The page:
The Wall Street Journal reports that the number of restatements in 2005 was 1,195, compared to 613 in 2004. “Over time, as companies continue to improve their internal controls, we expect the number of restatements eventually will decline, perhaps as soon as 2006,” San Francisco-based Glass Lewis said in a report to its clients.
Overseas companies that do business in the US also experienced an increase in the number of restatements – from 37 in 2004 to 100 in 2005, Glass Lewis said, according to the WSJ.
Of concern to Glass Lewis were the number of ‘stealth’ restatements – those from companies that did not amend previous financial statements to reflect a restatement; failed to announce the restatement in a standard SEC filing known as an 8-K; and didn’t mention a looming restatement in a notice to investors that it would be late filing annual or quarterly results with regulators.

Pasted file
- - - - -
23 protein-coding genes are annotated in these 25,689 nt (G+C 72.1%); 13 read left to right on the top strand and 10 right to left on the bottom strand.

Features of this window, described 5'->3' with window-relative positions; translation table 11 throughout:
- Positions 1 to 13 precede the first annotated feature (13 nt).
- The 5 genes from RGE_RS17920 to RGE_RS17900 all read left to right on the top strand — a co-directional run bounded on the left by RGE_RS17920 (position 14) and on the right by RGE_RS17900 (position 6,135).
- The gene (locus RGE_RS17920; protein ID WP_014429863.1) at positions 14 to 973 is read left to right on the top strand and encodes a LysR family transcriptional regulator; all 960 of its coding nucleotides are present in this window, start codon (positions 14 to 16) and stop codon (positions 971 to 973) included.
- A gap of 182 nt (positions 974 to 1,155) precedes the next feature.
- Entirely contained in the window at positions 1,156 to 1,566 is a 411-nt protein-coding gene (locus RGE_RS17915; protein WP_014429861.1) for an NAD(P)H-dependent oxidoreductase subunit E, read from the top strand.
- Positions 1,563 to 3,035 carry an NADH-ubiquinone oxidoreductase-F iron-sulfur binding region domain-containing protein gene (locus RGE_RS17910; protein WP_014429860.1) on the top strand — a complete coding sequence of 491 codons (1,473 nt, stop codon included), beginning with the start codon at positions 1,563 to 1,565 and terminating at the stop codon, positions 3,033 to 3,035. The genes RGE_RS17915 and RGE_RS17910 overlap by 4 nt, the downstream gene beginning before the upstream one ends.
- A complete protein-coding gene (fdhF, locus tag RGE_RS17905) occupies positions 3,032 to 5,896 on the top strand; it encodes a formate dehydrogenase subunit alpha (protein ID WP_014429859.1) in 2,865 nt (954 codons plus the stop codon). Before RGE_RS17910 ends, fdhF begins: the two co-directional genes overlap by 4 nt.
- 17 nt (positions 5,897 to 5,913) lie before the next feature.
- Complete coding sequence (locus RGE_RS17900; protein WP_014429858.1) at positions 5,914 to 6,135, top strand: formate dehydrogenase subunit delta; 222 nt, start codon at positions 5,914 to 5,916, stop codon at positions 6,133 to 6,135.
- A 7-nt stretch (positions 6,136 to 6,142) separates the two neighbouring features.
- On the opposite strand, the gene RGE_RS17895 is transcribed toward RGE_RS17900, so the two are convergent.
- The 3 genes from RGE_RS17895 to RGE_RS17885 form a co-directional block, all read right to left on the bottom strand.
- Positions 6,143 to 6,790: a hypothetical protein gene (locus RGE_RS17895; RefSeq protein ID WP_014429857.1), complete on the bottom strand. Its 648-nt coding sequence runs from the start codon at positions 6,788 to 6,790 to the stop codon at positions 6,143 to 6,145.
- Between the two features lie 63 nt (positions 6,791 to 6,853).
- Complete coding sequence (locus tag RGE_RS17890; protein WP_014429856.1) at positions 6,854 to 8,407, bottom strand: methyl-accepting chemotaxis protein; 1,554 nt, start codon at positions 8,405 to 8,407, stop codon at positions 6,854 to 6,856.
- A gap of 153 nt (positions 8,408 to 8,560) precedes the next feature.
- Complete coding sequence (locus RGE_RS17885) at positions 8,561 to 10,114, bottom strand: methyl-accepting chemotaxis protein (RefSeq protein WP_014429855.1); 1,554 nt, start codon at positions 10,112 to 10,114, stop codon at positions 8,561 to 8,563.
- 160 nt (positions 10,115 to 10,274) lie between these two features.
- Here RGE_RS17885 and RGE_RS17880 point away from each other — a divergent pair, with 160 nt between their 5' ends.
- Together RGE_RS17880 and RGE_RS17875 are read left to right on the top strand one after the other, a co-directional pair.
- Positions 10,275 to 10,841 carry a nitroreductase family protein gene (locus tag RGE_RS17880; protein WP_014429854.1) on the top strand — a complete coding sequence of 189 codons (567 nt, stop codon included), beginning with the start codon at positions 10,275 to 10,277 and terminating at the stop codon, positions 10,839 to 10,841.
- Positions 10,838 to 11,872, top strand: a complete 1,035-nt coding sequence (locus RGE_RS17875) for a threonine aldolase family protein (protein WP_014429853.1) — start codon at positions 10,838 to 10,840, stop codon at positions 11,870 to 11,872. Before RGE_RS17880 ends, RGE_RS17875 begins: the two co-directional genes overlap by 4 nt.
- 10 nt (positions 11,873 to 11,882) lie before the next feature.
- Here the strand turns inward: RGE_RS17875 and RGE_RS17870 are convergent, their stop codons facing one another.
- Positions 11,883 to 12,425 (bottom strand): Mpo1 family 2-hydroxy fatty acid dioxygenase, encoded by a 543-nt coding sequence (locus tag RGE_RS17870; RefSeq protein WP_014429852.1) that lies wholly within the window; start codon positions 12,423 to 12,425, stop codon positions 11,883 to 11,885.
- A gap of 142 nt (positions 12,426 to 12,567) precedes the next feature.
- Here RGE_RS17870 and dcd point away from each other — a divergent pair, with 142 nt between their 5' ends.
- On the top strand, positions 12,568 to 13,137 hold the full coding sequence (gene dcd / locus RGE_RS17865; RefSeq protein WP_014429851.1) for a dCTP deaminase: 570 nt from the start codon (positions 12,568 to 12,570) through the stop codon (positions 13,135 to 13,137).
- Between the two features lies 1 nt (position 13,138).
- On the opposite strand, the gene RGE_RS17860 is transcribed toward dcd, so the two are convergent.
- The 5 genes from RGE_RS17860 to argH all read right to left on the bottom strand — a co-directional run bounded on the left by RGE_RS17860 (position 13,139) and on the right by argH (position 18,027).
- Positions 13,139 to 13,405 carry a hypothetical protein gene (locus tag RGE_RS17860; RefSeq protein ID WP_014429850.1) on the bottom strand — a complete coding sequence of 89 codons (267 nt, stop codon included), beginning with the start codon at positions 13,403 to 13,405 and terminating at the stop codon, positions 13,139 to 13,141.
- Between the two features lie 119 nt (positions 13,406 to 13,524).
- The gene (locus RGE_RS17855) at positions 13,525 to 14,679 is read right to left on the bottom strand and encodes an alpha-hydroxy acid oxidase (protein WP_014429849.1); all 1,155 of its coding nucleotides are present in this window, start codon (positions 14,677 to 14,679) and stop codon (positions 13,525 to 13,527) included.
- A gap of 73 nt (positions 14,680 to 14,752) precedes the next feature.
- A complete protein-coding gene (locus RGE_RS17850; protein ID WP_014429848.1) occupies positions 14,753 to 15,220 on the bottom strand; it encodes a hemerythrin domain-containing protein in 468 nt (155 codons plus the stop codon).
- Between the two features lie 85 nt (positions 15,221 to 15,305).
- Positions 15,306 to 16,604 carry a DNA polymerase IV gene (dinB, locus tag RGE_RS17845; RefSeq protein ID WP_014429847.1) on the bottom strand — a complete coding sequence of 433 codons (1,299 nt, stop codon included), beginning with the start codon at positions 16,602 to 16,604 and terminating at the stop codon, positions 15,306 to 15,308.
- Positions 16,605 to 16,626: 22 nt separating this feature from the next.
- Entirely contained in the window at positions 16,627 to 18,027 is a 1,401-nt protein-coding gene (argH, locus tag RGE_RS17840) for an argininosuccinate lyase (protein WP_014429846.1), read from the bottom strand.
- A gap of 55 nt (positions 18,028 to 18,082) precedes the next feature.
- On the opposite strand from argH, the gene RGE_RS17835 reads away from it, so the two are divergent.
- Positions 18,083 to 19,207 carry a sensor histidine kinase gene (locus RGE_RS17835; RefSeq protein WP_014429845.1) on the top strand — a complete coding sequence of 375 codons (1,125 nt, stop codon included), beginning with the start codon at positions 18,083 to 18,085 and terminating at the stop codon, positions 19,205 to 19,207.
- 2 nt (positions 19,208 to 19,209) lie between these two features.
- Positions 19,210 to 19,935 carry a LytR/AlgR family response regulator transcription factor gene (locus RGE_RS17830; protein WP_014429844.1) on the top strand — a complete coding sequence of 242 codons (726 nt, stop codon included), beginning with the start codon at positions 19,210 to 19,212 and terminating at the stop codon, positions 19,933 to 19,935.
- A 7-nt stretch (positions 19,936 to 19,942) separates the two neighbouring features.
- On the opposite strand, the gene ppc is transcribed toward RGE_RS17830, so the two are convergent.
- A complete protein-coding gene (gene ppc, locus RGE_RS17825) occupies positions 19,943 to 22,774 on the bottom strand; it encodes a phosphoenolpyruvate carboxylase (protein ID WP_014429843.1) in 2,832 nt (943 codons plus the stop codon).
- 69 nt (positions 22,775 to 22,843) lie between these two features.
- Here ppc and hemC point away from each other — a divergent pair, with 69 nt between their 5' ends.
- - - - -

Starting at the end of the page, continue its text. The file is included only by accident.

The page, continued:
According to Glass Lewis data, 14% of all restatements were so-called ‘stealth’ restatements in 2005. Around two-thirds of those were from companies with market capitalizations of less than $75 million, confirming Glass Lewis’ view that regulators should not exempt smaller companies from SOX internal controls rules (See Letter Urges Regulators not to Implement SOX Exemption).
Of the reasons for financial restatements in 2005, expense-recognition mistakes ranked number one. Misclassifying accounting items was the second most frequent mistake, followed by equity-related errors, such as improper valuations for stock-based compensation.